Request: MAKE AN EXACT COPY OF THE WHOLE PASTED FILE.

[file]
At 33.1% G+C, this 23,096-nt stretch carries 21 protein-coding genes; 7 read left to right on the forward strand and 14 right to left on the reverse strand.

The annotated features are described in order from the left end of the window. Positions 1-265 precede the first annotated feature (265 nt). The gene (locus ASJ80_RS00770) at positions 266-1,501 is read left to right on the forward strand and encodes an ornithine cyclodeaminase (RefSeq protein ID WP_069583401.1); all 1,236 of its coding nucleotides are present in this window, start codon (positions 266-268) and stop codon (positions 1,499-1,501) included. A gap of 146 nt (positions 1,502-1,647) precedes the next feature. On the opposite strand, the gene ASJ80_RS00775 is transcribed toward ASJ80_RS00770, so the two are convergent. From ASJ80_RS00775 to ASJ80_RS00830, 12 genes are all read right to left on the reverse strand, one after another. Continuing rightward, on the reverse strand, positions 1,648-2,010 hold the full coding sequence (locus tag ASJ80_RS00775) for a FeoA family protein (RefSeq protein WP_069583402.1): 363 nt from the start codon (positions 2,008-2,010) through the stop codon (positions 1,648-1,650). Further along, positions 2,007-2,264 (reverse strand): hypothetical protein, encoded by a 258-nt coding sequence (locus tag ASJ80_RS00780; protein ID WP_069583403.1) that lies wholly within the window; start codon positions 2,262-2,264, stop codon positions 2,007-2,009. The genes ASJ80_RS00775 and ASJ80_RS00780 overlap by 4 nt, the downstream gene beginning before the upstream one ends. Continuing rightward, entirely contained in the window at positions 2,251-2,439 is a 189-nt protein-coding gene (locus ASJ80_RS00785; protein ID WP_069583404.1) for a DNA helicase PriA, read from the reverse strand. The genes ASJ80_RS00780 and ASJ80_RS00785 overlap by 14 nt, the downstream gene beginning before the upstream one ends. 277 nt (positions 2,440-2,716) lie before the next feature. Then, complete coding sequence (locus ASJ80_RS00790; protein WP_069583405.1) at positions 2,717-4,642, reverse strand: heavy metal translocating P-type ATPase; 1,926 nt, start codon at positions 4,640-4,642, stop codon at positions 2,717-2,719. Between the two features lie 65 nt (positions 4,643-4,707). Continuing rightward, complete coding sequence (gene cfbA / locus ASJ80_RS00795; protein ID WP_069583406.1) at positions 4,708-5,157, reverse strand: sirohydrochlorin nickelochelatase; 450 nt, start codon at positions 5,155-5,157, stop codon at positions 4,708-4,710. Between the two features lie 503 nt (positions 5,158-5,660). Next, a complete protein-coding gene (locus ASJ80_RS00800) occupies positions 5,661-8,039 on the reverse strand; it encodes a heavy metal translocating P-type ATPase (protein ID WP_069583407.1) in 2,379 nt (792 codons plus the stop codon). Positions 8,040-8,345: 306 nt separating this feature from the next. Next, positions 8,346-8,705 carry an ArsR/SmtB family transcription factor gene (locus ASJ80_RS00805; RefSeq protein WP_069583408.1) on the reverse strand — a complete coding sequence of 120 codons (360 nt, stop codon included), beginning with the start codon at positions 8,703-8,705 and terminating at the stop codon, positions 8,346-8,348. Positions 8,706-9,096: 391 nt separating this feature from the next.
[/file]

At 33.1% G+C, this 23,096-nt stretch carries 21 protein-coding genes; 7 read left to right on the forward strand and 14 right to left on the reverse strand.

The annotated features are described in order from the left end of the window. Positions 1-265 precede the first annotated feature (265 nt). The gene (locus ASJ80_RS00770) at positions 266-1,501 is read left to right on the forward strand and encodes an ornithine cyclodeaminase (RefSeq protein ID WP_069583401.1); all 1,236 of its coding nucleotides are present in this window, start codon (positions 266-268) and stop codon (positions 1,499-1,501) included. A gap of 146 nt (positions 1,502-1,647) precedes the next feature. On the opposite strand, the gene ASJ80_RS00775 is transcribed toward ASJ80_RS00770, so the two are convergent. From ASJ80_RS00775 to ASJ80_RS00830, 12 genes are all read right to left on the reverse strand, one after another. Continuing rightward, on the reverse strand, positions 1,648-2,010 hold the full coding sequence (locus tag ASJ80_RS00775) for a FeoA family protein (RefSeq protein WP_069583402.1): 363 nt from the start codon (positions 2,008-2,010) through the stop codon (positions 1,648-1,650). Further along, positions 2,007-2,264 (reverse strand): hypothetical protein, encoded by a 258-nt coding sequence (locus tag ASJ80_RS00780; protein ID WP_069583403.1) that lies wholly within the window; start codon positions 2,262-2,264, stop codon positions 2,007-2,009. The genes ASJ80_RS00775 and ASJ80_RS00780 overlap by 4 nt, the downstream gene beginning before the upstream one ends. Continuing rightward, entirely contained in the window at positions 2,251-2,439 is a 189-nt protein-coding gene (locus ASJ80_RS00785; protein ID WP_069583404.1) for a DNA helicase PriA, read from the reverse strand. The genes ASJ80_RS00780 and ASJ80_RS00785 overlap by 14 nt, the downstream gene beginning before the upstream one ends. 277 nt (positions 2,440-2,716) lie before the next feature. Then, complete coding sequence (locus ASJ80_RS00790; protein WP_069583405.1) at positions 2,717-4,642, reverse strand: heavy metal translocating P-type ATPase; 1,926 nt, start codon at positions 4,640-4,642, stop codon at positions 2,717-2,719. Between the two features lie 65 nt (positions 4,643-4,707). Continuing rightward, complete coding sequence (gene cfbA / locus ASJ80_RS00795; protein ID WP_069583406.1) at positions 4,708-5,157, reverse strand: sirohydrochlorin nickelochelatase; 450 nt, start codon at positions 5,155-5,157, stop codon at positions 4,708-4,710. Between the two features lie 503 nt (positions 5,158-5,660). Next, a complete protein-coding gene (locus ASJ80_RS00800) occupies positions 5,661-8,039 on the reverse strand; it encodes a heavy metal translocating P-type ATPase (protein ID WP_069583407.1) in 2,379 nt (792 codons plus the stop codon). Positions 8,040-8,345: 306 nt separating this feature from the next. Next, positions 8,346-8,705 carry an ArsR/SmtB family transcription factor gene (locus ASJ80_RS00805; RefSeq protein WP_069583408.1) on the reverse strand — a complete coding sequence of 120 codons (360 nt, stop codon included), beginning with the start codon at positions 8,703-8,705 and terminating at the stop codon, positions 8,346-8,348. Positions 8,706-9,096: 391 nt separating this feature from the next.